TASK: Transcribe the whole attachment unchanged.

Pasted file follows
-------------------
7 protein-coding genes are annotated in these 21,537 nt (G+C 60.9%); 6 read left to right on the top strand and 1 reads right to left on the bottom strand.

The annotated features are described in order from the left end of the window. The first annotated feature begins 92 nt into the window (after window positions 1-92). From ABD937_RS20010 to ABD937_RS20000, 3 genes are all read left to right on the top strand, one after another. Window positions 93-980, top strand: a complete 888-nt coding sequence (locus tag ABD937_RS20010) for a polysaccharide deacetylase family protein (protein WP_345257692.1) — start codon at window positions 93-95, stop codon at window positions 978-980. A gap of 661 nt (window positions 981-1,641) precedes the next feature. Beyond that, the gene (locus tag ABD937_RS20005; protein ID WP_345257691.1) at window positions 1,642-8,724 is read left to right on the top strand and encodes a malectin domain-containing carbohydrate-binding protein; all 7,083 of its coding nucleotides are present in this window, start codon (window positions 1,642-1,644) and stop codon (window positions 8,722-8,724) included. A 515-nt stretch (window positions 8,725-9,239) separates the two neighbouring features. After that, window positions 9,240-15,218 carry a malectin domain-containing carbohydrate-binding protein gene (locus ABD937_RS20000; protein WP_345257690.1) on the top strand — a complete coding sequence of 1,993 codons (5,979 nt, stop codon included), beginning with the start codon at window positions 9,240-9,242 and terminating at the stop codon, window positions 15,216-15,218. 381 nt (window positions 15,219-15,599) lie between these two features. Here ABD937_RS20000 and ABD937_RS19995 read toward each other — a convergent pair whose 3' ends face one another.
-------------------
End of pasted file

7 protein-coding genes are annotated in these 21,537 nt (G+C 60.9%); 6 read left to right on the top strand and 1 reads right to left on the bottom strand.

The annotated features are described in order from the left end of the window. The first annotated feature begins 92 nt into the window (after window positions 1-92). From ABD937_RS20010 to ABD937_RS20000, 3 genes are all read left to right on the top strand, one after another. Window positions 93-980, top strand: a complete 888-nt coding sequence (locus tag ABD937_RS20010) for a polysaccharide deacetylase family protein (protein WP_345257692.1) — start codon at window positions 93-95, stop codon at window positions 978-980. A gap of 661 nt (window positions 981-1,641) precedes the next feature. Beyond that, the gene (locus tag ABD937_RS20005; protein ID WP_345257691.1) at window positions 1,642-8,724 is read left to right on the top strand and encodes a malectin domain-containing carbohydrate-binding protein; all 7,083 of its coding nucleotides are present in this window, start codon (window positions 1,642-1,644) and stop codon (window positions 8,722-8,724) included. A 515-nt stretch (window positions 8,725-9,239) separates the two neighbouring features. After that, window positions 9,240-15,218 carry a malectin domain-containing carbohydrate-binding protein gene (locus ABD937_RS20000; protein WP_345257690.1) on the top strand — a complete coding sequence of 1,993 codons (5,979 nt, stop codon included), beginning with the start codon at window positions 9,240-9,242 and terminating at the stop codon, window positions 15,216-15,218. 381 nt (window positions 15,219-15,599) lie between these two features. Here ABD937_RS20000 and ABD937_RS19995 read toward each other — a convergent pair whose 3' ends face one another.